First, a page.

Understanding root causes
Each of these problems can be caused by two fundamental root causes: highly interdependent code and large types.
Understanding these root causes is important when creating a plan for boosting team velocity and strengthening code quality. So what exactly are these root causes, and how do you know if they’ve made it into your codebase? That’s next.
Highly interdependent code
A typical codebase has a ton of interdependencies and connections amongst variables, objects and types. Code becomes highly interdependent when code in one type reaches out to other concrete, i.e., non-protocol, types. Types usually reach out to other types in order to read-write state or in order to call methods. Making one part of your code depend on another is extremely easy. This is especially true when a codebase has a lot of visible global objects.
Without properly encapsulating your code, your interdependencies can run rampant! The more you tightly couple parts of your codebase, the more likely something unexpectedly breaks when making code changes. This is further complicated by large teams with multiple developers because everyone needs to fully understand the interdependencies, which on very large teams may be an impossible task.
Large types are classes, structs, protocols and enums that have long public interfaces due to having many public methods and/or properties. They also have very long implementations, often hundreds or even thousands of lines of code.
Adding code to an existing type is much easier than coming up with a new type. When creating a new type, you have to think about so many things: What should the type be responsible for? How long should instances of this type live for? Should any existing code be moved to this type? What if this new type needs access to state held by another type?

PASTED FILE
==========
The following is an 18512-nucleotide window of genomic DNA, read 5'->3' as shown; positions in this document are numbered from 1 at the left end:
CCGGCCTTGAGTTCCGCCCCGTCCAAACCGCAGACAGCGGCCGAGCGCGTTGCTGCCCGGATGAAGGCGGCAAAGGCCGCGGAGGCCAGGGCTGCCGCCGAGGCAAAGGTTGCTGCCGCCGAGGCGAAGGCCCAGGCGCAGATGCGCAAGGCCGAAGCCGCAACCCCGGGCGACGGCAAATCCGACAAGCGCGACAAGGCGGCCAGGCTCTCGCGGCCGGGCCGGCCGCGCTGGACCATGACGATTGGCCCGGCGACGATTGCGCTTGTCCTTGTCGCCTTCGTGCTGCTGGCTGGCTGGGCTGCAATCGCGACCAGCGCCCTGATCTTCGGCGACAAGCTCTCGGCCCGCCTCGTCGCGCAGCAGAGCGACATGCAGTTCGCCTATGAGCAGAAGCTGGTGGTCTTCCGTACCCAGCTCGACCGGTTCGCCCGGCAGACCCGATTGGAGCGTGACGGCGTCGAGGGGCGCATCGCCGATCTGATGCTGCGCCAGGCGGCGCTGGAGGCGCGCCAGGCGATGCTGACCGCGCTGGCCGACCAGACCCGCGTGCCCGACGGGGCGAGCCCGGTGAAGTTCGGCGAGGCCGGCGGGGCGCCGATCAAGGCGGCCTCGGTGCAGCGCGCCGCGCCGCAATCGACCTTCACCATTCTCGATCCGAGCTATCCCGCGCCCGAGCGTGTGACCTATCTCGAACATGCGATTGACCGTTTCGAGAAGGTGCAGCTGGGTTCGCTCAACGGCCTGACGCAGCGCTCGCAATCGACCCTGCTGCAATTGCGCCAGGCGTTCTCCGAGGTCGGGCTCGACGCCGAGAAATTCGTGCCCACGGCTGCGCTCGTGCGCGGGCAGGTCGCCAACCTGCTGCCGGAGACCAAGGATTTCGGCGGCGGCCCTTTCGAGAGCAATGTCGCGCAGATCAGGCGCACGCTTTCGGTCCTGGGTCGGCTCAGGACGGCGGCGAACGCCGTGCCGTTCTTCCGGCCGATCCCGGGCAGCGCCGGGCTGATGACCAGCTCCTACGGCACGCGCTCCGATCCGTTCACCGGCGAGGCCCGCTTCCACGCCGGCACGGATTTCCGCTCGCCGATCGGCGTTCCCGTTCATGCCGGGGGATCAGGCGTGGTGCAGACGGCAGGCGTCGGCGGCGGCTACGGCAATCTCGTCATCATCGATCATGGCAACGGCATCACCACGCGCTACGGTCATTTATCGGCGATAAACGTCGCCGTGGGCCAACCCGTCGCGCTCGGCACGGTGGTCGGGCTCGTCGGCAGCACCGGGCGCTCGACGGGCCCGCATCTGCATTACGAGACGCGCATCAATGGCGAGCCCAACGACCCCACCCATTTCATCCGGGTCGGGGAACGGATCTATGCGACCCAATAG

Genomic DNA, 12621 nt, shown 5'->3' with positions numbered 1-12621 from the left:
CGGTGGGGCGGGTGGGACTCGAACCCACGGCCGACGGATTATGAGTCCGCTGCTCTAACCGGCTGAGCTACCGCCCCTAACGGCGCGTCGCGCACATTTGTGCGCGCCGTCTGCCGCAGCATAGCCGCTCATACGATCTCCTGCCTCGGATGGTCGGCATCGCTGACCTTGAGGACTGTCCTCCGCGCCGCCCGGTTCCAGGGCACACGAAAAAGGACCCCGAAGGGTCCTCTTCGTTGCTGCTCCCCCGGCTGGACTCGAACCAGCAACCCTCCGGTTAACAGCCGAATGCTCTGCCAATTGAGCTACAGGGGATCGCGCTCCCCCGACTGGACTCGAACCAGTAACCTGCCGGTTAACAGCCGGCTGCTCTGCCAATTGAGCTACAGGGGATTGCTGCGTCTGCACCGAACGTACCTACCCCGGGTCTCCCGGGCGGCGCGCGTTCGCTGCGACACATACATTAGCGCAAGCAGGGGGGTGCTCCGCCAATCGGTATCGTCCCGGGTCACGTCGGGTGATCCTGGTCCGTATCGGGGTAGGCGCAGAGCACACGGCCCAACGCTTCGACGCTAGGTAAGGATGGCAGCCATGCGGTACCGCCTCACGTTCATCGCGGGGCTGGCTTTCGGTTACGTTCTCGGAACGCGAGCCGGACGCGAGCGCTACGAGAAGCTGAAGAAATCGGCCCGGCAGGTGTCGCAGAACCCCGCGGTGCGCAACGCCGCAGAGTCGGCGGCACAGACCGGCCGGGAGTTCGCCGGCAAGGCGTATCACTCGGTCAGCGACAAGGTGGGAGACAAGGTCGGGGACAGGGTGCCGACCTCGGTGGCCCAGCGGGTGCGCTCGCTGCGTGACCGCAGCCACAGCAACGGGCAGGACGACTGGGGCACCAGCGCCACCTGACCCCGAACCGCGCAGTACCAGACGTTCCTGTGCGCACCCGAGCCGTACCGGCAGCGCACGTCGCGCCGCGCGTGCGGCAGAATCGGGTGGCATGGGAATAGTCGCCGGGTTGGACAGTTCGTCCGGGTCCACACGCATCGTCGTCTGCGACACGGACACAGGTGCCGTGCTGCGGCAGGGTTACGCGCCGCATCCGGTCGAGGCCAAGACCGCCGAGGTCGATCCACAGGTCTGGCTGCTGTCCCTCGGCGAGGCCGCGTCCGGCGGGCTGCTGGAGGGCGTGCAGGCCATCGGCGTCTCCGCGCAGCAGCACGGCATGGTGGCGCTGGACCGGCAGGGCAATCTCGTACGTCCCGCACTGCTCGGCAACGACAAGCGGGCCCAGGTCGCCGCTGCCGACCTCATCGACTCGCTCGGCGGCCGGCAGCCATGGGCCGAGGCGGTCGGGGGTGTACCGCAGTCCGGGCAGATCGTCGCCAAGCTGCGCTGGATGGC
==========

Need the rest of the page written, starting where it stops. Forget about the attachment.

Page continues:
Designing object-oriented systems takes time. When you’re under pressure to deliver a feature making this tradeoff can be difficult. The opportunity cost is hard to see. The thing is, many problems are caused by large types – problems that will slow you down and problems that will affect your code’s quality. You’ll read about examples of these consequences in the following sections. For now, just know that breaking large types into smaller types is a great way to improve your codebase’s architecture.
Now that you’re familiar with the root causes, you’re ready to dig into the problems that can cause slow team velocity and fragile code quality.
Examining the problems
If you’re looking to boost your team’s velocity and to strengthen your code’s quality, addressing the root causes is a good start. But you might be wondering how the root causes affect team velocity and code quality.
Note: As you read the upcoming sections, keep in mind that highly interdependent code and large types are just the common root causes. You’ll see these common root causes in almost all the problem sections below. However, you’ll also read about other, problem-specific, root causes.
With that in mind, it’s time to examine the problems associated with team velocity and code quality.
My app’s codebase is hard to understand
Have you ever spent hours trying to figure out how a view controller works? Code is inherently difficult to understand because code is textual. The connections between files and types are hard to see. Having a solid understanding of how parts in your codebase are connected really helps you reason about how your code works. Therefore, the way an app is architected plays a huge role in the ease of code readability.
There are several ways in which architecture can impact readability:
How long are your class implementations?